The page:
by Kadeem Joseph
Residents were yesterday stung by the country’s latest and record-breaking dashboard that revealed the highest single day new case count of Covid-19 since health officials in Antigua and Barbuda started to monitor the spread of the virus.
The latest dashboard from the Ministry of Health, showing statistics as of September 3, revealed a whopping 111 new cases of the virus. This dwarfed the 62 new cases that were observed in the release for August 29, previously the highest number of new active cases presented in a single dashboard.
The ministry explained that 13 of the latest cases were garnered from 123 samples processed by the Sir Lester Bird Medical Centre (SLBMC), while 98 positive results were discovered among 209 samples processed by the Caribbean Public Health Agency (CARPHA) in Trinidad.
These results mean that Antigua and Barbuda now has 457 active cases, also the highest number of active cases at one time according to records published by the health ministry to date.
This new report surpasses the February 28 dashboard that reflected 448 active cases, when the country grappled with the post-Christmas and new year celebrations’ viral spike.
In a recent interview, the head of the SLBMC laboratory, Dr Lester Simon, warned that the dreaded delta variant of Covid-19 and its sub lineages had become the dominant form of the virus in the country.
The delta strain, first identified in India, has been a cause of concern for medical professionals and the scientific community since it has not only been found to be more transmissible but also more dangerous.
“The main danger with the delta variant is that it is much stickier, meaning that it is much, much more likely to latch on to a person and infect them,” Deputy Chair of the National Working Group on Covid-19 Vaccines, Dr Courtney Lewis, explained during an interview with Observer.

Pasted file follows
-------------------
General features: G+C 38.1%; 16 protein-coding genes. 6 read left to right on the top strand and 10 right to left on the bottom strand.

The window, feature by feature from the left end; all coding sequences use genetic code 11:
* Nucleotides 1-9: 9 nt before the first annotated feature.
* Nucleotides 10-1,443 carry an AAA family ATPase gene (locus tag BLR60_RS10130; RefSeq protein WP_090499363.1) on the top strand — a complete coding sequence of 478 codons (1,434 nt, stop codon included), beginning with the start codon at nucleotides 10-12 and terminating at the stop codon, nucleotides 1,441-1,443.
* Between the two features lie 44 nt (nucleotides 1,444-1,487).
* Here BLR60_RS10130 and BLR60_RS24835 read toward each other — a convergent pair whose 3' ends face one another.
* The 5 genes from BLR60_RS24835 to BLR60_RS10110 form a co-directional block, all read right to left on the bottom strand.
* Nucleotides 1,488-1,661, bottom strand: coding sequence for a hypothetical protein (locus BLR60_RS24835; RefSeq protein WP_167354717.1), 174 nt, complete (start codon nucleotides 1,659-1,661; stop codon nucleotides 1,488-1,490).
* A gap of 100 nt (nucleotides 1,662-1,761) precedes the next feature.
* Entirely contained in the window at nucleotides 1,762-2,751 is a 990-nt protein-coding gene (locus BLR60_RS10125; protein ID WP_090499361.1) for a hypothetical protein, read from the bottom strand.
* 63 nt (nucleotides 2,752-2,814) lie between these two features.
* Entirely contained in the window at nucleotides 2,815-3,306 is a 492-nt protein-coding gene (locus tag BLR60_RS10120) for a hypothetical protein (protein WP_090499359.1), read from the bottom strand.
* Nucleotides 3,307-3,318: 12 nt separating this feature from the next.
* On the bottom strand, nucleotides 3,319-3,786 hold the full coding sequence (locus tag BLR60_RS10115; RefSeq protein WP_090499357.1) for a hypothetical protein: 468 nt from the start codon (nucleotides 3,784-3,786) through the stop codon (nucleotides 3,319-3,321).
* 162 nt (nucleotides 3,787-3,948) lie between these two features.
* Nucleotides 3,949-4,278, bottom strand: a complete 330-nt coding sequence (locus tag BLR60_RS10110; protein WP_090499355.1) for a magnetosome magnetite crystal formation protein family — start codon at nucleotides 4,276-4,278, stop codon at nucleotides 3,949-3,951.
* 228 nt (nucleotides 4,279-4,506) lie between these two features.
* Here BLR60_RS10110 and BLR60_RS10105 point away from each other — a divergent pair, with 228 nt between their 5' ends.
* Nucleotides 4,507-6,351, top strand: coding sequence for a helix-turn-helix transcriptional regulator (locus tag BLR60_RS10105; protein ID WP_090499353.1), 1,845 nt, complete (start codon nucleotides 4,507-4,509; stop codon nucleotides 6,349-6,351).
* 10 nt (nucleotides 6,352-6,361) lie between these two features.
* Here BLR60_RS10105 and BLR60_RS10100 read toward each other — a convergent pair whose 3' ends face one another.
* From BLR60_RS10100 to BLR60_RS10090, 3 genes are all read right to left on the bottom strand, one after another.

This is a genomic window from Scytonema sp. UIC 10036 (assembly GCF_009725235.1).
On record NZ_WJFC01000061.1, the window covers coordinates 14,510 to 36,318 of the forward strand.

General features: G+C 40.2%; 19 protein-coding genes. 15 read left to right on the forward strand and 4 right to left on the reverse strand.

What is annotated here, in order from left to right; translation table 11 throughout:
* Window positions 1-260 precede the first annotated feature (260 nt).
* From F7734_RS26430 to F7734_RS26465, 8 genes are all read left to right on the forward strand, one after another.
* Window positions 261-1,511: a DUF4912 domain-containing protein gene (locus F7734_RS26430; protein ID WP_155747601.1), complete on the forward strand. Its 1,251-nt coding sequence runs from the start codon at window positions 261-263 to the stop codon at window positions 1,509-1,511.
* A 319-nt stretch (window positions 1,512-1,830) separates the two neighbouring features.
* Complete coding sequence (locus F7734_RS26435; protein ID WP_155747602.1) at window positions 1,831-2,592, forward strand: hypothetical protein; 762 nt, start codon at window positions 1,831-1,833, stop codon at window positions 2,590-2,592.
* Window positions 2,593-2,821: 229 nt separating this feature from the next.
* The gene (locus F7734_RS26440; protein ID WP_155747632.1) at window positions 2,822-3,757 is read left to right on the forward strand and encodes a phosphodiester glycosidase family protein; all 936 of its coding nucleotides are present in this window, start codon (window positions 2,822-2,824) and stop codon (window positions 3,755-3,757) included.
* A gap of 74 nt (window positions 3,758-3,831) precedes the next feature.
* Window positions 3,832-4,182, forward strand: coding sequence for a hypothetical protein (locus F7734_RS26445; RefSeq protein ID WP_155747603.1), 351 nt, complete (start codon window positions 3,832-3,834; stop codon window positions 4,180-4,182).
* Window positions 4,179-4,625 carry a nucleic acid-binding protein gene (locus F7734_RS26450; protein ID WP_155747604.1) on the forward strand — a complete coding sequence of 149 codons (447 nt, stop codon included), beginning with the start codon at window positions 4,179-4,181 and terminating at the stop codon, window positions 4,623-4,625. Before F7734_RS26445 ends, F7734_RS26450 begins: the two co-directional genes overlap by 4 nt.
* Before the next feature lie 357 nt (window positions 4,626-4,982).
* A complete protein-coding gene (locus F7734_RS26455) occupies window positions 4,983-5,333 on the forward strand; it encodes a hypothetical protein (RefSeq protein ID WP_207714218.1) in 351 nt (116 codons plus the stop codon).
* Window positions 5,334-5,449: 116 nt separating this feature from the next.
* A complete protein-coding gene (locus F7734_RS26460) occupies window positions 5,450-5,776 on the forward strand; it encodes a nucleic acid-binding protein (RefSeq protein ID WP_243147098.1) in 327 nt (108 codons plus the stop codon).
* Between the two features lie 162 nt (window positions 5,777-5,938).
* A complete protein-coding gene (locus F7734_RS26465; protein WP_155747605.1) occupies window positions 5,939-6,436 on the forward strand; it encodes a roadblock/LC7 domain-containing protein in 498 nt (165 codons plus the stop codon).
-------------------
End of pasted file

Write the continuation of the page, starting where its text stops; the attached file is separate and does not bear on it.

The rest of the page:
He said that this variant transmits at a very high rate, similar to that of the chickenpox virus, while the earlier forms of the virus, such as the alpha variant, transmit as easily as the common cold.
“So, they are still very transmissible but not as transmissible as the delta is,” he added.
A study from China reported that people infected with the delta variant can also carry 1,000 times the viral load as those infected with the original virus.
Preliminary studies also show that this variant is more likely to cause severe disease in not only adults but young people and children who contract the virus.
The variant has been a worry for many countries in the region and around the world, whose health officials have blamed it on recent spikes in cases leading to increased hospitalisations, oxygen shortages and an increase in deaths.
Health officials continue to encourage residents to abide by Covid-19 safety protocols including proper mask wearing, hand washing and sanitisation, and physical distancing.
Vaccinations continue to be touted as an effective tool in the fight against Covid-19, as health systems the world over struggle to cope.